a parasitic disease of horses and other solidungulates caused by the larvae of approximately 35 species of nematodes (roundworms) of the family Trichonematidae. The larvae infest the mucous membrane of the large and small intestine, and the adults inhabit the mucous membrane of the large intestine.

Trichonematidosis occurs worldwide. Animals ingest the larvae together with food, and 45 to 60 days later the larvae emerge into the intestinal lumen, where they become adult trichonema-tides. The disease generally affects young animals and animals over ten years old; symptoms include elevated body temperature, digestive disorders, weakness, and exhaustion. Diagnosis is based on microscopic examination of larvae artificially grown from eggs obtained from the feces of an infected animal.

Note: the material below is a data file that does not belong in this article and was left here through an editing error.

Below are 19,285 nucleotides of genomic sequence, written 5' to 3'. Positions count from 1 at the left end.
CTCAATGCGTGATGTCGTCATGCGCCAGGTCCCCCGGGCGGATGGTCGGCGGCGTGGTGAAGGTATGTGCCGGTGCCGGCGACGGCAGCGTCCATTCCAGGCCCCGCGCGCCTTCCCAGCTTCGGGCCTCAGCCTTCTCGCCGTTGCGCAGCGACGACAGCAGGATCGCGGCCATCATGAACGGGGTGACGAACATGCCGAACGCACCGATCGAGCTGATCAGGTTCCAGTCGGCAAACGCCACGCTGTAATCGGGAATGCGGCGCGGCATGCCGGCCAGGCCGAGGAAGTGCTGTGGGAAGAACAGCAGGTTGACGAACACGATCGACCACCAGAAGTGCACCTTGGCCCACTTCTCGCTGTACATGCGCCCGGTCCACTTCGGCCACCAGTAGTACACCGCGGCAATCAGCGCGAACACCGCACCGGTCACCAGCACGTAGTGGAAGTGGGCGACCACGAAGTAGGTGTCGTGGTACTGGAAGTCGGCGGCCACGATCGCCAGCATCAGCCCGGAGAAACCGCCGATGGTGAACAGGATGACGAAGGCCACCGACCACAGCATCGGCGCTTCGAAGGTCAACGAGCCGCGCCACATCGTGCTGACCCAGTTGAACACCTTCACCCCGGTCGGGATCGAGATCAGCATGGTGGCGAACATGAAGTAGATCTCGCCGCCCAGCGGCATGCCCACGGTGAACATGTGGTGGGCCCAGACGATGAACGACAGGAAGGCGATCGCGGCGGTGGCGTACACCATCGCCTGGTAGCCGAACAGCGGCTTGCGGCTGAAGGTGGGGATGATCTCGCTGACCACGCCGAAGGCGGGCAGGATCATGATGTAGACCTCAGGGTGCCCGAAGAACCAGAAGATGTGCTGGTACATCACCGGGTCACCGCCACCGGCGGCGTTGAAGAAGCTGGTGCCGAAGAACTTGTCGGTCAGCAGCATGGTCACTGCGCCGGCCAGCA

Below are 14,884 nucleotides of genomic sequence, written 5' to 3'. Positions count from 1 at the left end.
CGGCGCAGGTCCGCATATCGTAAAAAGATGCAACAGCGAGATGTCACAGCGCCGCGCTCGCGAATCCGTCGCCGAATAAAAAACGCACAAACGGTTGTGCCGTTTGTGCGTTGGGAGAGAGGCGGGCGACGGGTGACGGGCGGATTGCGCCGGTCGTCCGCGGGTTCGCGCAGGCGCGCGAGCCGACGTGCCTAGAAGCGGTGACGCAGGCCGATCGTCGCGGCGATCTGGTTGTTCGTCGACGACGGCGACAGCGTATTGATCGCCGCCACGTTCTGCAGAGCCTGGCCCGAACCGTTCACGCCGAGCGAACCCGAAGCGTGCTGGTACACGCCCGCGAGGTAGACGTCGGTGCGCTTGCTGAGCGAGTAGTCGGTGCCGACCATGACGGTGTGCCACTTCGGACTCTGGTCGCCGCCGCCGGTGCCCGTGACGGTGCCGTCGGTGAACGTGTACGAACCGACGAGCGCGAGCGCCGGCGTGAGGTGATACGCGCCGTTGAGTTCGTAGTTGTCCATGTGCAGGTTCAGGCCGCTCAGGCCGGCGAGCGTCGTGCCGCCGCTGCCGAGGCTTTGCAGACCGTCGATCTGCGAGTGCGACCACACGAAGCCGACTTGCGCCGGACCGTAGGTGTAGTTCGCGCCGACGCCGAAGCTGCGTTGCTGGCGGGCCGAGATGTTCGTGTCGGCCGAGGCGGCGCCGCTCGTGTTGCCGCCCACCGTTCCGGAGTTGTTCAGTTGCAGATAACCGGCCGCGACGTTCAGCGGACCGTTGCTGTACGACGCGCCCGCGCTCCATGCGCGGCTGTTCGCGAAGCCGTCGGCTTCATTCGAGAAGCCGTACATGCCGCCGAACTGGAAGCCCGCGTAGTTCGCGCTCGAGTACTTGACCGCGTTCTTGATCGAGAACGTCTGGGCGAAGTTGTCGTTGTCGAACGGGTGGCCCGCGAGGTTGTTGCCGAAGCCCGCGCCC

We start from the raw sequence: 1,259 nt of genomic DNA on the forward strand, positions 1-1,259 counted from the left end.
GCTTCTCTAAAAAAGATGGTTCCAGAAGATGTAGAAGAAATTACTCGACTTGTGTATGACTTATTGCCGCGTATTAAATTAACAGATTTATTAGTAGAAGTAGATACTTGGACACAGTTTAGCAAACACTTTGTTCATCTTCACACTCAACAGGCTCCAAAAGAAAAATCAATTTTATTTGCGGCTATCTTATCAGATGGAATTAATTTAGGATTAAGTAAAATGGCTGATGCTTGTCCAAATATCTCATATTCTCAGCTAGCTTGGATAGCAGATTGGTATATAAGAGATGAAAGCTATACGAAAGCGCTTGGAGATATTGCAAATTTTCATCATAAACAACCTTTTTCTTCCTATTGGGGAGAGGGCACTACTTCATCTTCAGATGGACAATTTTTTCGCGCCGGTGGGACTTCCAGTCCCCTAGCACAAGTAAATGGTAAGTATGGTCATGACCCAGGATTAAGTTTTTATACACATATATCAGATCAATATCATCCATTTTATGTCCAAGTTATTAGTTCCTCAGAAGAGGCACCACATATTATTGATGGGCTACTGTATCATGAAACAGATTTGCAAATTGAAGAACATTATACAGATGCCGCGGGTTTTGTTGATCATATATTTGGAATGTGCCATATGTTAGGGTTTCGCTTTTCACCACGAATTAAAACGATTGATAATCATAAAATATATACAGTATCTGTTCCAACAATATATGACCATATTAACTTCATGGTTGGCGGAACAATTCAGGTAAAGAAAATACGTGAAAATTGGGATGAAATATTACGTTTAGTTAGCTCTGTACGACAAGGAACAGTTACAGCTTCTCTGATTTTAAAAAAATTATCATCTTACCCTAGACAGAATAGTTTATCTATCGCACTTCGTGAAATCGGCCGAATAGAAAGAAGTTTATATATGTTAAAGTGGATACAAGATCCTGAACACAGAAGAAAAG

Trichonematidosis is treated with phenothiazine or Nilverm. Preventive measures are the same as those used for strongyle infestations of horses.


Veiichkin, P. A. Gel’mintozy loshadei. Moscow, 1967.